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Project Help and Ideas » Graphical LCD

August 17, 2009
by hypa_dude
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My project requires a display with AT LEAST 20x40 characters. I've found a few reasonably priced graphical LCDS at crystalfontz, but I'm not sure how to determine if the controller will interface with the ATmega168.

For example:

CrystalFontz graphical LCD

The controller datasheet says it supports a parallel 8080-series MCU Interface(8-bit, 9-bit, 16-bit & 18-bit) and a 3-line serial interface.

Is there any reason why I couldn't get this to work? Are there any other reasonably priced suggestions?

September 17, 2009
by rusirius
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I'm about a month late from the looks of things, but was looking through the posts and came across yours so I figured I'd try to answer in case you're still interested...

Yes, you can certainly make that LCD work just fine. Either through the parallel or serial interface, though parallel will be faster, and probably easier... though it'll use more i/o pins...

HOWEVER... Keep a few things in mind...

You obviously won't be able to use the nerdkits lcd.h file to interface with this, you'll have to create your own...

Looking at the mapping and timing in the datasheet, it shouldn't be too bad at all to do... BUT... Remember that this IS a graphical display, NOT a text display... In other words, you're going to need to either create your own graphics routines (lots of math! ;) or if you're looking for actual characters, i.e. ASCII, then you'll need to create a "lookup table"...

I haven't gotten into the ATMega168 far enough to know if it's onboard EEPROM would be suitable enough for this, or if you'd be better off using an external EEPROM...

Basically you'll have all the characters (each represented by a fixed grid of pixels) programmed into the EEPROM... When you need to display a certain character you'll need to pull the info out of the EEPROM and feed it to the LCD... Actually, given the right set up you should be able to feed the EEPROM directly to the LCD and only have to interface the address lines of the EEPROM...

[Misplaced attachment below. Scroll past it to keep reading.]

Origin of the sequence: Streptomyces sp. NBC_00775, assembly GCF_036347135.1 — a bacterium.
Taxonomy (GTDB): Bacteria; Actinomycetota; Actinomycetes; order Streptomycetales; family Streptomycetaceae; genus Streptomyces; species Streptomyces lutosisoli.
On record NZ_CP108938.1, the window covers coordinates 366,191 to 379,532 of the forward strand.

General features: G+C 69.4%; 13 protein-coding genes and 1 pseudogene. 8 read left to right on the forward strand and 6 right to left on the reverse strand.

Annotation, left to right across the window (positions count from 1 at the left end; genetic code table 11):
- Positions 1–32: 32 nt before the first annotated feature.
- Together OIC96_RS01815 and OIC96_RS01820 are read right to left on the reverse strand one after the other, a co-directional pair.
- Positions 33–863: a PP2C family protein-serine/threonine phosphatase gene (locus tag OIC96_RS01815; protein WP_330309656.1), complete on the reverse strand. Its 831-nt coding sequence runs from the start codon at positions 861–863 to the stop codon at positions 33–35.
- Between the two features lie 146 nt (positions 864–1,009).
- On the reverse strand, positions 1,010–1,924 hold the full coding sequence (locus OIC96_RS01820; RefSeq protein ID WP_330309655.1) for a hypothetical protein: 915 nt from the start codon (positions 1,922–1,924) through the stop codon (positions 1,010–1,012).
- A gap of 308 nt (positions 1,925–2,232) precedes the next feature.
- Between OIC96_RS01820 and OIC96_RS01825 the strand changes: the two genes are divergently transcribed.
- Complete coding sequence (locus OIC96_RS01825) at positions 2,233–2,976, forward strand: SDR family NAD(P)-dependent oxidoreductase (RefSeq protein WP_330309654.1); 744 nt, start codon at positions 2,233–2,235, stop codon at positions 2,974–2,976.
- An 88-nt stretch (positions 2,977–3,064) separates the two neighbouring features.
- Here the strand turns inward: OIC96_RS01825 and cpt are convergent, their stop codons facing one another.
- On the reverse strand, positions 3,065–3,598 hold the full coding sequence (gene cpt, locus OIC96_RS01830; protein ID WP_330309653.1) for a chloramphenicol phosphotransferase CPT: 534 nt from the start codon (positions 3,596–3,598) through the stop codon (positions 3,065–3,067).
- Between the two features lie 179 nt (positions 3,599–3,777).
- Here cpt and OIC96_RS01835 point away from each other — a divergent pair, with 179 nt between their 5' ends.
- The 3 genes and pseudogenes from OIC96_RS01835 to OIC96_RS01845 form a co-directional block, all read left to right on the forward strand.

The point is, this display is designed to display PIXELS... Each "pixel" of a certain color (R G or B) is assigned a value based on the "brightness" of that pixel for that particular color... It's NOT as simple as just feeding a character "byte" out to the display and it displaying it... The nerdkits LCD does this because it's just that, a character display... It has it's own EEPROM that contains all the ASCII "font" data...

Bottom line... Yes, it can do it, and it'd be a lot of fun... but if you're looking to just get a project accomplished and don't want to futz around with it, you'd better look elsewhere! ;)

February 26, 2010
by Hexorg
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Hm... I'm not sure if the chip that comes with the nerdkit will work with this screen, unless it has it's own cpu.... 176x220 pixels, time it all by 3 (red, green, blue), and you get one frame size - 116.160kB which is (i think) the amount of memory the best ATmega** series micro-controller has.

April 26, 2011
by hariharan